When I left Twitter in February, I realized I wanted to stay in touch with so many of those amazing people I met on Twitter who changed my life and opened my mind, but that I wanted to do it without the addictive engagement cycle. So I turned to Discord instead, where my friends run private communities based on a wide assortment of discussion topics and interests. Turning away from the public eye and focusing on closed social media encouraged far more nuanced, compassionate, and empathetic communication between my friends. I learned that I could argue and disagree with others without reaching for likes, or getting unsolicited retweets, quote tweets, and rebuttals. And while Discord isn’t without its problems either—people don’t always get along, echo chambers pop up, and so on—the Discord communication structure values meaningful connection with others first, FOMO second.
It also encourages healing.
My friends are wickedly smart and equally opinionated. In our Discord groups we’ve gotten into arguments about anything and everything under the sun: magic, philosophy, accountability abuse, Among Us mods, you name it. We each weigh in, we talk about our perspectives, and we make our points. Sometimes we don’t agree. And this disagreement can be scary when you’re used to public platforms that punish you or flay you for your opinions; I dealt with a significant amount of harassment for my queer-centric piece on public sex, for example.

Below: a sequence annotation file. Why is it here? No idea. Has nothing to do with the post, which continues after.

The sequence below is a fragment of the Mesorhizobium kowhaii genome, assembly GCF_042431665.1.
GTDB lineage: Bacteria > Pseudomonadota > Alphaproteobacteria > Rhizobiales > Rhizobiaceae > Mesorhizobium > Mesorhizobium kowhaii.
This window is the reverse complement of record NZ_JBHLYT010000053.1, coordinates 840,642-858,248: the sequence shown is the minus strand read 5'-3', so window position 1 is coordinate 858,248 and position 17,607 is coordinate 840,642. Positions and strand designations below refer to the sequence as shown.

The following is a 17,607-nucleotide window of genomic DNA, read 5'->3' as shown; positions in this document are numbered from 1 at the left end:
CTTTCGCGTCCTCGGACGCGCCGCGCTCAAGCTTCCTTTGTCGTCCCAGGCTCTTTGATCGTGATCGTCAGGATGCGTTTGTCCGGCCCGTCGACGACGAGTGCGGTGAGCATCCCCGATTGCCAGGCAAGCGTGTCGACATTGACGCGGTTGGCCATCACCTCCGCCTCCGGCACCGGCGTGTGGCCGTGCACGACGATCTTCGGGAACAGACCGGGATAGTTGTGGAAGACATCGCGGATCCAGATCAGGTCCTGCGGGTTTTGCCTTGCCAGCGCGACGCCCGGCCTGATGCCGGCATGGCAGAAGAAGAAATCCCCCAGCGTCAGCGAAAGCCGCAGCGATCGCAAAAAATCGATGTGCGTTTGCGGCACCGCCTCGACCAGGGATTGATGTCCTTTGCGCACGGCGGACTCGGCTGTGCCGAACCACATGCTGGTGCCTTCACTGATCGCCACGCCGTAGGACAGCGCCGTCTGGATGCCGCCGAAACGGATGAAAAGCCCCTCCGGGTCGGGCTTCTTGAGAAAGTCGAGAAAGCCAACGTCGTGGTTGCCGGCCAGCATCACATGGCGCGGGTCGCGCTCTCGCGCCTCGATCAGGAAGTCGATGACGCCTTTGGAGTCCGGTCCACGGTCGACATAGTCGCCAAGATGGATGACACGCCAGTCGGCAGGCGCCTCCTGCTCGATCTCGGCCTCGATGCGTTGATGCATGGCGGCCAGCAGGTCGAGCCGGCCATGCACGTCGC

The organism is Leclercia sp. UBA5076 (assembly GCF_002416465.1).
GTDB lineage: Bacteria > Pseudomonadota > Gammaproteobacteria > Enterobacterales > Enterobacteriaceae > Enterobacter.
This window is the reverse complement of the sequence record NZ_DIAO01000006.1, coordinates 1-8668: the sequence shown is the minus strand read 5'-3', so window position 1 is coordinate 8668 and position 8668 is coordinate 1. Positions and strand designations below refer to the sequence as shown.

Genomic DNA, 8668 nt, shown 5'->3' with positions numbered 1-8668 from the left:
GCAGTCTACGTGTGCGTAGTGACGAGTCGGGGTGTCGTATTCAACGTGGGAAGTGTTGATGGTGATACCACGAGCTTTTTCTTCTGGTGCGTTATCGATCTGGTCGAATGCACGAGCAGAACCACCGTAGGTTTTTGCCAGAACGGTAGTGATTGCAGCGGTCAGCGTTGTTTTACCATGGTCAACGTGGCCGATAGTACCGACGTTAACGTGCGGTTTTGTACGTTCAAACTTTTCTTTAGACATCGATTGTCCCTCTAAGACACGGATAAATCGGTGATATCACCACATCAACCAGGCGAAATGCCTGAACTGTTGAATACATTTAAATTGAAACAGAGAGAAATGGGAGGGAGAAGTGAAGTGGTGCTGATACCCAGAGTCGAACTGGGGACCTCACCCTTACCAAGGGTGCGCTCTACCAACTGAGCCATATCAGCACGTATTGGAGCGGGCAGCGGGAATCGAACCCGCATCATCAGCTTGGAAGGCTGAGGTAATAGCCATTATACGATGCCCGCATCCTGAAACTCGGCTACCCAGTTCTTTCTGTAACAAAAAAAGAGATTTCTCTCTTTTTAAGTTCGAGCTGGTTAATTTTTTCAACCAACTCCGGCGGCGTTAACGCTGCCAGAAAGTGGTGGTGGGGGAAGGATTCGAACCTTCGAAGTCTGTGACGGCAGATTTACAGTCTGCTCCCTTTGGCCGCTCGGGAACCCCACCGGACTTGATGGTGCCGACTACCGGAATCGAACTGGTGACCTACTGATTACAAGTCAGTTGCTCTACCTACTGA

But my friends aren’t going to flay me. There are no blood sports, because no one is out for blood: We are seeking mutual understanding, compassion, and wisdom from each other. We come to the table in good faith. So instead of fighting for reactions, likes, and retweets, we say our piece and let it be. We respect each others’ perspectives and actively try to find common ground. And if we can’t find it, we acknowledge it and understand when a fight isn’t worth the time. We let it go, and talk about something else.
This is where community comes from. Respect is in short supply in public spaces, but it’s far easier to foster in private ones like Discord. And experiencing this kind of safe, nurturing community space can help us recover from the traumatic experiences that Twitter sucks us into.
The way public social media platforms like Twitter, Facebook, and Instagram are run are not based on this kind of community-rearing. They’ve claimed to be, but they’re about engagement for engagement’s sake. This is doubly a problem during the pandemic, when Twitter users are searching for outlets to deal with their anxiety, anguish, or grief. It’s human to seek others out to process our feelings, but platforms like Twitter are not invested in resolution and catharsis. Anguish, despair, and anxiety are all great for doomscrolling, it turns out. And fighting.
I don’t miss Twitter. Getting off it let me unpack my shit and understand how I was using the site to cope with things going on in my personal life. It helped me put Twitter likes, follows, and quote tweets in perspective and focus on cultivating my friendships. And it helped me understand that logging off is not an all-or-nothing solution, but one of temperance. If one platform is becoming maladaptive, find another one that helps you be yourself.